Monday, July 27, 2020

Sunday Smith #63: Model 4046, mid-1990s

The Smith & Wesson 4046 represents two trends that reached their peak in the mid 1990s. The first is the .40S&W cartridge itself. When "stopping power" became a big buzzword in the wake of the Miami Shootout, the FBI went (briefly) to the 10mm Auto, quickly adopting a downloaded version that achieved ideal results in terminal ballistic testing without tearing up guns and inducing glacial split times.

Meanwhile, South African pistolsmith Paul Liebenberg had gone to work at Smith & Wesson, and convinced them to standardize the wildcat "Centimeter" as the SAAMI-recognized .40S&W. Law enforcement sales were mediocre until congress passed the 1994 ban on new production so-called "high capacity" magazines for civilian sales.

Realizing that the police departments of America were sitting on a gold mine of "pre-ban high capacity magazines", the sales reps of gun companies and LE distributors fanned out across the land, offering a deal to police departments that seemed too good to be true: Swap us those antiquated, underpowered, beat-up used 9mm duty guns, and we'll replace them with these shiny new service pistols chambered in the modern, man-stopping .40S&W! (Please give us all the old magazines, too.)

In the 1990s, Smith & Wesson still enjoyed a commanding position in the duty holsters of America, but it was eroding fast. The initial challenges came from Beretta and Sig, who got some halo glow from military service and a couple big LE contracts. Beretta had scored a win with LAPD in the mid '80s, and the FBI went with SIG Sauer after the S&W 10mm flop. Subsequently, Lethal Weapon and the X-Files sold a lot of 92's and P228's.

Glock, however, had started making inroads around this time. Their price was a powerful selling point, but another they used was the trigger. Unlike the DA/SA triggers common in the duty autos of the time, the Glock had a single trigger pull; the same with every shot.

Back in the revolver days, a large number of departments had converted their wheelguns to DAO*. This was pointed out by the Glock reps pimping G22's in the mid-1990s; "Our Glock 22 is basically a fifteen-shot .40-caliber revolver! Training officers will be easy!"

Beretta and Sig responded with DAOs that were basically their regular DA/SA gun, sans the single-action notch on the hammer. Smith, on the other hand, redesigned the whole thing. The pictured 4046 is not a true DAO, in that it requires the cycling of the slide to partially cock the hammer. The trigger pull then cocks it the rest of the way and fires the piece; there is no restrike capability.

The pull is heavier and longer than a single action pull, but evenly weighted over its travel, smooth, and slightly shorter than a conventional DAO pull. In my personal opinion, it's the best of the factory DAO options except maybe some variants of the HK LEM or a tuned Beretta D-model.

But pulling a DAO trigger consistently while keeping the sights on target is harder than doing the same thing with a shorter, lighter trigger, like the one on a striker-fired gun. Of course, the striker-fired gun is easier to shoot by accident, too. "Well that's just a training issue!" say the striker-fired fans. Yeah? Really? So is being able to hit your target with a DAO trigger.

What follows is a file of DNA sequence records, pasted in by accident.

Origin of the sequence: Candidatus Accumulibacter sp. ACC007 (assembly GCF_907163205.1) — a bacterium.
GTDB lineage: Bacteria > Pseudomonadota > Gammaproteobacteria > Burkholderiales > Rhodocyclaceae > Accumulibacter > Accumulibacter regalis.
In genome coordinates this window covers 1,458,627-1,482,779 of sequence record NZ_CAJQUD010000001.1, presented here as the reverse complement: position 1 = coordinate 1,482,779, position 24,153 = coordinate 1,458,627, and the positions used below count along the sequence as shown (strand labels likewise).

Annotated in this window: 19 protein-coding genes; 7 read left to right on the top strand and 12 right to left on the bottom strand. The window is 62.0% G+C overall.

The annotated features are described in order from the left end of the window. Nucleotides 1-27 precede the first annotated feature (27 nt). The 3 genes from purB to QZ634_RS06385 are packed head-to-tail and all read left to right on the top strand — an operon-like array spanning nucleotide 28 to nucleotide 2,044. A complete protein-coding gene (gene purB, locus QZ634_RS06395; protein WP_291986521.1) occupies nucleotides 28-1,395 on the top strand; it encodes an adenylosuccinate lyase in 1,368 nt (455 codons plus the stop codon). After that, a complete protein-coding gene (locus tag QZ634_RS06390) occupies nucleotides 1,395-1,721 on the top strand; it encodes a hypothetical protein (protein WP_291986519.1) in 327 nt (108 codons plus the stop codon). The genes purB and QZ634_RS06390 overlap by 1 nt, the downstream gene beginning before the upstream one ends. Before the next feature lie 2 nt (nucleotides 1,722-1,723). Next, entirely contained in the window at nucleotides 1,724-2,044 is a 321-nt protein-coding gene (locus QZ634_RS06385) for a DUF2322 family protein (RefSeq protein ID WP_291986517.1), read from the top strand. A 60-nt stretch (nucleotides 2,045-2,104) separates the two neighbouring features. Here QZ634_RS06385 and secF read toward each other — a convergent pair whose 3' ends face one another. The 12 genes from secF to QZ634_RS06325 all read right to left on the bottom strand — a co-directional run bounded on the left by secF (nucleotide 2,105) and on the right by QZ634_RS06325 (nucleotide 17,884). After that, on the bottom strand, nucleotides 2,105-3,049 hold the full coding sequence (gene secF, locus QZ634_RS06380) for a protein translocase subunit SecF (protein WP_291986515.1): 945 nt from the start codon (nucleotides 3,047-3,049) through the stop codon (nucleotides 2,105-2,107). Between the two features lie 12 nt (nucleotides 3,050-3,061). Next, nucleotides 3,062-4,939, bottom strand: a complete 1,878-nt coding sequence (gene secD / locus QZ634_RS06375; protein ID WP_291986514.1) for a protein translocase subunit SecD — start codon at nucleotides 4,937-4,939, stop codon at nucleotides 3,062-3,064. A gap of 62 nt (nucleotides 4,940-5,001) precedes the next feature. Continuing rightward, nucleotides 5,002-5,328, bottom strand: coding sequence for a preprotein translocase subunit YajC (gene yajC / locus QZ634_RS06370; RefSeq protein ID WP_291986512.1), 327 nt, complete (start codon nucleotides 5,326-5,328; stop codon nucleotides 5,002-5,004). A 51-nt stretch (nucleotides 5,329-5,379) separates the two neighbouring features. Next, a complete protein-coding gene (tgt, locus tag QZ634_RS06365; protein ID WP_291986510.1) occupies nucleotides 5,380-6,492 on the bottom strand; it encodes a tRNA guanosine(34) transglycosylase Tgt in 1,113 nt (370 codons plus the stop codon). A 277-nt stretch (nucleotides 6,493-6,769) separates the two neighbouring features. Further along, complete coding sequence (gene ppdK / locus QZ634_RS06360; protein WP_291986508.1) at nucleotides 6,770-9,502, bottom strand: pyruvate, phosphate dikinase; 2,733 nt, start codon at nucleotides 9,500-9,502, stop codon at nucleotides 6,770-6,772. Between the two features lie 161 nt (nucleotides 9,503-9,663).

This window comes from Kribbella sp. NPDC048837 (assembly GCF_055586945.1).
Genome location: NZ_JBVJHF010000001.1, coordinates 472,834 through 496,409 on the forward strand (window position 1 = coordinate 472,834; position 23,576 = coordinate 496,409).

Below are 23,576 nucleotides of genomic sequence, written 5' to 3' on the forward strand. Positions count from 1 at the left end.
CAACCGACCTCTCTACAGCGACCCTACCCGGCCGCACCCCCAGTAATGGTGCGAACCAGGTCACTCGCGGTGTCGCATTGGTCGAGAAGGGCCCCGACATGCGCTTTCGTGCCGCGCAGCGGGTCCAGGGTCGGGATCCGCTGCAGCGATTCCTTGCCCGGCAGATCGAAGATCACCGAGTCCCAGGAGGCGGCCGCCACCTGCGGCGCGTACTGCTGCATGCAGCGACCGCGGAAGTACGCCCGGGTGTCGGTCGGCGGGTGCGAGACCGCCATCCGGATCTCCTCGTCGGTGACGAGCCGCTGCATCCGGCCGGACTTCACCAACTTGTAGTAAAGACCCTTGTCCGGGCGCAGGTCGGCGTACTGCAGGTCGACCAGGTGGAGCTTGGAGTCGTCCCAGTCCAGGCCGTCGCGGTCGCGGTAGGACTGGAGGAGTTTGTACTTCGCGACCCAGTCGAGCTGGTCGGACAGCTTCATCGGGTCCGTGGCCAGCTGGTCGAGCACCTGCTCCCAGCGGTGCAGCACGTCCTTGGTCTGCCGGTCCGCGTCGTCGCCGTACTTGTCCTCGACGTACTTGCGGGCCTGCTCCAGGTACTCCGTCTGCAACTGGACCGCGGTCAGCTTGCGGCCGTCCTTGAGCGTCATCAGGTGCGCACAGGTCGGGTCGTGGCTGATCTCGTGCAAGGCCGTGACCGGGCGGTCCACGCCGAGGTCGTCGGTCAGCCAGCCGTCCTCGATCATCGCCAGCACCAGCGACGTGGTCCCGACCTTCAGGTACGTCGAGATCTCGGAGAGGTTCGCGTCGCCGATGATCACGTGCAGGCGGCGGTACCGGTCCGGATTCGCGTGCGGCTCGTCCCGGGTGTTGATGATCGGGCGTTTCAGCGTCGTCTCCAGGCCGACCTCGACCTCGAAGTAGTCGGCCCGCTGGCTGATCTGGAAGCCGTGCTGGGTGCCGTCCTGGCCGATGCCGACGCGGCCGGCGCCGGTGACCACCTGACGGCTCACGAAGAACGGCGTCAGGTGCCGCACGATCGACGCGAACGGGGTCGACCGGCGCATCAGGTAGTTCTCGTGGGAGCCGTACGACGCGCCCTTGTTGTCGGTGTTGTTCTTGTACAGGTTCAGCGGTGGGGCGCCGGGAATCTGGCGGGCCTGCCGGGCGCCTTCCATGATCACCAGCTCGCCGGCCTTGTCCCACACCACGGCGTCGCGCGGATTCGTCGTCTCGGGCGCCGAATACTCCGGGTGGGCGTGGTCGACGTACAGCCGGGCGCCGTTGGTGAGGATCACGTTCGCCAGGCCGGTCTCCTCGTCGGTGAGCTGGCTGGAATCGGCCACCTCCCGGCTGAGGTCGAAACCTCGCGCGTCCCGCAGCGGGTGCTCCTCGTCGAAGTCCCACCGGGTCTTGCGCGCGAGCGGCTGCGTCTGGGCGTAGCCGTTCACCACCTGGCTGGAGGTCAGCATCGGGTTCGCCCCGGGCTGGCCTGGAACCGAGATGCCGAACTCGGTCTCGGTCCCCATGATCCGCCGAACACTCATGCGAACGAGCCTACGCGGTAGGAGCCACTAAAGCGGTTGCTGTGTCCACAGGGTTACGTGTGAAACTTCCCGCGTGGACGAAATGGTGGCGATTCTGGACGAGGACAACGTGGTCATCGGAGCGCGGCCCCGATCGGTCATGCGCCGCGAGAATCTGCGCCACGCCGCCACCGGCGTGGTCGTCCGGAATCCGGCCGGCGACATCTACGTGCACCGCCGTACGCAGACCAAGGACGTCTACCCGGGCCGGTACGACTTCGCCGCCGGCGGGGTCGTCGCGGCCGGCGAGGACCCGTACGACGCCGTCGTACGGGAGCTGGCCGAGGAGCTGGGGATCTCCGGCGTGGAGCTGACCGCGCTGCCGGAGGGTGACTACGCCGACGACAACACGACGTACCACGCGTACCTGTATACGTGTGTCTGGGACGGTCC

Due to the current unpopularity of both DAO pistols and .40 caliber ammunition, the above pristine 4046, looking like it hadn't even been issued, was purchased on Gunbroker, along with three 11-round magazines, for under three hundred bucks. It's my current bedside gun.

*Incidentally, revolver conversions to DAO had been for reasons of liability, rather than ease of training, but salespeople don't let fiddly details interfere with the "Features & Benefits" portion of the spiel.

Sunday, July 19, 2020

Sunday Smith #62: Number 1, Third Issue

As the 1860s drew to a close, America was at the gateway to a new era. The nation had survived a terrible civil war, westward expansion was back in full swing, and the Long Depression was still years in the future.

For Smith & Wesson, however, a crisis loomed on the horizon, one which they had fortunately planned to meet. The Rollins-White patents for a bored-through cylinder were set to expire in 1869, and exactly as S&W had champed at the bit with a revolver design when Colt's wheelgun patents had expired, Colt was now preparing to fight Smith on their home turf of breechloading revolvers.

Smith & Wesson's main response was to issue a new line of top-break revolvers with automatic ejection in new centerfire calibers, but centerfire technology wouldn't work with their classic .22 cartridge, and little .22s were the guns on which Smith was built.

So Smith & Wesson revamped their tip-up Number 1 model to sell alongside their centerfire top-breaks.

Mechanically largely identical to its antebellum predecessors, the gun featured stylistic nods to the aesthetic of the new era: The cylinder was fluted and the profile of the grips was in the trendy "bird's head" pattern that echoed the top-break single actions farther up the price scale in the S&W catalog.

Sales were initially slow, but after a couple years S&W was turning out 20,000 revolvers a year of this particular model. Overseas sales helped popularize the brand, but when the defense of the Rollins-White patent finally collapsed in 1872, the writing was on the wall. A little over 130k had been made when production ceased in 1882.

The pictured revolver, with a nickel finish and rosewood grips, is a late production example, probably produced in the mid- to late-1870s.